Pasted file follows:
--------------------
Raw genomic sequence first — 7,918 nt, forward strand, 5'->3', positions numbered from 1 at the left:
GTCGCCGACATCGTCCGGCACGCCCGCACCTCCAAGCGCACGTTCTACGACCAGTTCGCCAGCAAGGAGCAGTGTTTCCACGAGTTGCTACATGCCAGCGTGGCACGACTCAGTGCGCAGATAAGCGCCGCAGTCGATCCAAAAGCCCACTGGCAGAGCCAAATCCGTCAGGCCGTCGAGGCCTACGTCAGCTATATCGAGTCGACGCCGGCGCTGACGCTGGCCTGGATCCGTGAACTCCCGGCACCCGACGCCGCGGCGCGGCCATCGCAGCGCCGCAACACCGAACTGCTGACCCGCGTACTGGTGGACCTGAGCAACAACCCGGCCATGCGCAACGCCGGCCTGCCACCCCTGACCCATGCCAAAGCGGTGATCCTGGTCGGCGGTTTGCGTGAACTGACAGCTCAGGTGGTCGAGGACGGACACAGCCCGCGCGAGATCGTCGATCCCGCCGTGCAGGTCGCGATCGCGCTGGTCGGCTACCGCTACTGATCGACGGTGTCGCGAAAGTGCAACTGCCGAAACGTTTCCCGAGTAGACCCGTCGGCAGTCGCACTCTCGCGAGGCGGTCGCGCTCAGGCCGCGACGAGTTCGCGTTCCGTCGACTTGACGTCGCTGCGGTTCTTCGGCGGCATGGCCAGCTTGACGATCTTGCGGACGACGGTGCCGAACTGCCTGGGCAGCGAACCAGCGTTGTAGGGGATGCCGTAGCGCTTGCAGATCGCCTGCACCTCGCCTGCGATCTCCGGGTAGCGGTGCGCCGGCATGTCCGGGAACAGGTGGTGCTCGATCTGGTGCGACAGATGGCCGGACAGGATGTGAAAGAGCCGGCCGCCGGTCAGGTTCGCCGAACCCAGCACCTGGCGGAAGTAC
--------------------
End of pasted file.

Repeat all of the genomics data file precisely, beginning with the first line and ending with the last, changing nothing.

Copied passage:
Raw genomic sequence first — 7,918 nt, forward strand, 5'->3', positions numbered from 1 at the left:
GTCGCCGACATCGTCCGGCACGCCCGCACCTCCAAGCGCACGTTCTACGACCAGTTCGCCAGCAAGGAGCAGTGTTTCCACGAGTTGCTACATGCCAGCGTGGCACGACTCAGTGCGCAGATAAGCGCCGCAGTCGATCCAAAAGCCCACTGGCAGAGCCAAATCCGTCAGGCCGTCGAGGCCTACGTCAGCTATATCGAGTCGACGCCGGCGCTGACGCTGGCCTGGATCCGTGAACTCCCGGCACCCGACGCCGCGGCGCGGCCATCGCAGCGCCGCAACACCGAACTGCTGACCCGCGTACTGGTGGACCTGAGCAACAACCCGGCCATGCGCAACGCCGGCCTGCCACCCCTGACCCATGCCAAAGCGGTGATCCTGGTCGGCGGTTTGCGTGAACTGACAGCTCAGGTGGTCGAGGACGGACACAGCCCGCGCGAGATCGTCGATCCCGCCGTGCAGGTCGCGATCGCGCTGGTCGGCTACCGCTACTGATCGACGGTGTCGCGAAAGTGCAACTGCCGAAACGTTTCCCGAGTAGACCCGTCGGCAGTCGCACTCTCGCGAGGCGGTCGCGCTCAGGCCGCGACGAGTTCGCGTTCCGTCGACTTGACGTCGCTGCGGTTCTTCGGCGGCATGGCCAGCTTGACGATCTTGCGGACGACGGTGCCGAACTGCCTGGGCAGCGAACCAGCGTTGTAGGGGATGCCGTAGCGCTTGCAGATCGCCTGCACCTCGCCTGCGATCTCCGGGTAGCGGTGCGCCGGCATGTCCGGGAACAGGTGGTGCTCGATCTGGTGCGACAGATGGCCGGACAGGATGTGAAAGAGCCGGCCGCCGGTCAGGTTCGCCGAACCCAGCACCTGGCGGAAGTAC